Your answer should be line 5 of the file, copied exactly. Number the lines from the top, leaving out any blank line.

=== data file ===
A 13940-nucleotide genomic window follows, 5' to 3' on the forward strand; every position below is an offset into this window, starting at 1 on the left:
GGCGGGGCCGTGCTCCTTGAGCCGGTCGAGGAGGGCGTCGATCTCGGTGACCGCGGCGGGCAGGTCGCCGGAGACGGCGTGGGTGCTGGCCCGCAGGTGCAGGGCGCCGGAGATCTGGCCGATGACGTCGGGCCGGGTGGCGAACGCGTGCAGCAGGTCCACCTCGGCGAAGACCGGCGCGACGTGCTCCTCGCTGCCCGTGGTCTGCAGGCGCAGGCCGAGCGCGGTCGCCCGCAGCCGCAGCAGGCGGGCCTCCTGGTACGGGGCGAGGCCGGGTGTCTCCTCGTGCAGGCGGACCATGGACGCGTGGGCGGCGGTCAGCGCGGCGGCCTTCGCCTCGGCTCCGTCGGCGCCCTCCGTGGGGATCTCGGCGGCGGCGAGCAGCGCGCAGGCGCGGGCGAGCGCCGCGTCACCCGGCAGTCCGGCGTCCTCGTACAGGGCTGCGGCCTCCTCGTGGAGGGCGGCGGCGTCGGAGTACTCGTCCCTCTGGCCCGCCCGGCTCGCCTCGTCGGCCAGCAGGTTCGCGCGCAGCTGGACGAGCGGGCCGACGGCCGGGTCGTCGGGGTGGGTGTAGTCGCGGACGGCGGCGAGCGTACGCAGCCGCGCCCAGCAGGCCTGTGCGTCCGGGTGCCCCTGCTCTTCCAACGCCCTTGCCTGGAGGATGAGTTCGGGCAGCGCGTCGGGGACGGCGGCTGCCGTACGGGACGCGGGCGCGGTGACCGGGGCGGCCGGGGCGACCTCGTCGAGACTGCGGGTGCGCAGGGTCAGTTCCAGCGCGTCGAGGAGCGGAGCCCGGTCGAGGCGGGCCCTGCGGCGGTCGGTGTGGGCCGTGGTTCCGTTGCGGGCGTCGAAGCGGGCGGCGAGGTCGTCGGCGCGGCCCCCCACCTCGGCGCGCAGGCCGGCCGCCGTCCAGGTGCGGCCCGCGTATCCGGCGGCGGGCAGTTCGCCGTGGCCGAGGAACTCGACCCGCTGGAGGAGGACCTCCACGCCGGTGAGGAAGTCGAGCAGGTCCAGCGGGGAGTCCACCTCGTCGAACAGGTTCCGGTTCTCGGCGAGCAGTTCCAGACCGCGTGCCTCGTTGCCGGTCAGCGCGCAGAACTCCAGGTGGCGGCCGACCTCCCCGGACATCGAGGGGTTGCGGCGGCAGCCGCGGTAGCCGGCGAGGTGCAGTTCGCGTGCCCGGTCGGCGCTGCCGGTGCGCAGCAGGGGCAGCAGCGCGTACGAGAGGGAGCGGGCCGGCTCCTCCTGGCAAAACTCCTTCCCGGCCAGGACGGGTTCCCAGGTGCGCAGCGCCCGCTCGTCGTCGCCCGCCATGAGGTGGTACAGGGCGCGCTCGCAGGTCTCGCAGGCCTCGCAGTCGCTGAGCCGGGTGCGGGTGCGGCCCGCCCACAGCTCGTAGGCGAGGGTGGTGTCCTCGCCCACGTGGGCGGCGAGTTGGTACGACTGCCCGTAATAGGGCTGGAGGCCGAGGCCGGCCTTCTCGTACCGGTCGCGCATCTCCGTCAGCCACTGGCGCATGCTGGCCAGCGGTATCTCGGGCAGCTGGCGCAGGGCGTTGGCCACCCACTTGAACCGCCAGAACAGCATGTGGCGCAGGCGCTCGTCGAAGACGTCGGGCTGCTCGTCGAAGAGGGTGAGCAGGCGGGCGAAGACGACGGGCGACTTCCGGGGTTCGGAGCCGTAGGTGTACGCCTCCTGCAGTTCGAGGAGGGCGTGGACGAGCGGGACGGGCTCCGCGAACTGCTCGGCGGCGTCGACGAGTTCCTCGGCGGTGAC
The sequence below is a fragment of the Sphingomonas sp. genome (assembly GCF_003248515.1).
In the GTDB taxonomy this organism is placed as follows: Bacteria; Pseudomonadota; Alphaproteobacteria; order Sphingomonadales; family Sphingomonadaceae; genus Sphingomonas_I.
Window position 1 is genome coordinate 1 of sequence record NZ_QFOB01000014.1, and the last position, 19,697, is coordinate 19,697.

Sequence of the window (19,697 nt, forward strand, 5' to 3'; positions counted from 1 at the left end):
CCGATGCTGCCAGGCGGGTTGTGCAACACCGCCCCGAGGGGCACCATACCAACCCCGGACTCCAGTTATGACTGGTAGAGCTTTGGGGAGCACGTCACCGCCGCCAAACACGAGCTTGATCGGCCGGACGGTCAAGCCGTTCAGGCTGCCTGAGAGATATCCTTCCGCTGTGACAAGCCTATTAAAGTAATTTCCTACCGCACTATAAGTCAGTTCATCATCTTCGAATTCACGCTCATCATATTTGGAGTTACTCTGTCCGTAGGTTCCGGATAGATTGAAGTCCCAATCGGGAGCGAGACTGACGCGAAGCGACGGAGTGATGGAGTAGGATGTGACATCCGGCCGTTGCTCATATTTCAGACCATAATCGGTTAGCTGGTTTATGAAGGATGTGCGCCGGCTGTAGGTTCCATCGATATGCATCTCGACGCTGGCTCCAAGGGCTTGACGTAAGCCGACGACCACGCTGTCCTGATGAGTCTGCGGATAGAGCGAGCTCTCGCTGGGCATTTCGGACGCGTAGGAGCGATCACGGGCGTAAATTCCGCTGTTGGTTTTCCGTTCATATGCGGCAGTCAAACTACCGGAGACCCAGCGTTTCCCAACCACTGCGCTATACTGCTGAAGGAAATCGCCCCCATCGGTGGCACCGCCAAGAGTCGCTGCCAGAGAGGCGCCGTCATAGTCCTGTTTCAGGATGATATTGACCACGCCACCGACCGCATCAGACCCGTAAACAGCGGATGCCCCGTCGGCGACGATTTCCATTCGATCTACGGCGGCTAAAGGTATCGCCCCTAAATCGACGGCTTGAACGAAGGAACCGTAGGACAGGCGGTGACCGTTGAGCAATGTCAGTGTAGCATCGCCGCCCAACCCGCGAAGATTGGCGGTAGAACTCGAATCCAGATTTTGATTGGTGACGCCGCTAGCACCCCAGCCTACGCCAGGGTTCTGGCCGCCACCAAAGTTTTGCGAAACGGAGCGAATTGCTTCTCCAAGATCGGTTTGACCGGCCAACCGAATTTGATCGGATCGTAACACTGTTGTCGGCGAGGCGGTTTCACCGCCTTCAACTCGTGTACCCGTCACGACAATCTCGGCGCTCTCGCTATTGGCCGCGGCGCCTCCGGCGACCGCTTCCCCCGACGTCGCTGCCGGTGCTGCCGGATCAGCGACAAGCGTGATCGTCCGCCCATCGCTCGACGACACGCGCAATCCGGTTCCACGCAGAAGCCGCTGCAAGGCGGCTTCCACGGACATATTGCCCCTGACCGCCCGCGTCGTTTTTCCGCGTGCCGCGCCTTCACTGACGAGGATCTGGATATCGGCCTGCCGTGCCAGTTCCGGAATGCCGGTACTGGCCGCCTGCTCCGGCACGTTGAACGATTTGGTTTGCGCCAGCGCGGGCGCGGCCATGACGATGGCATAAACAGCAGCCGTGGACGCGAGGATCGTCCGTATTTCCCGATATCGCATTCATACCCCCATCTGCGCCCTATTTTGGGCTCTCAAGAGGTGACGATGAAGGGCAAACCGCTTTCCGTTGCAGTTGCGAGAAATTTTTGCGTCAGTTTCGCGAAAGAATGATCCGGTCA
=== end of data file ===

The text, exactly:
Window position 1 is genome coordinate 1 of sequence record NZ_QFOB01000014.1, and the last position, 19,697, is coordinate 19,697.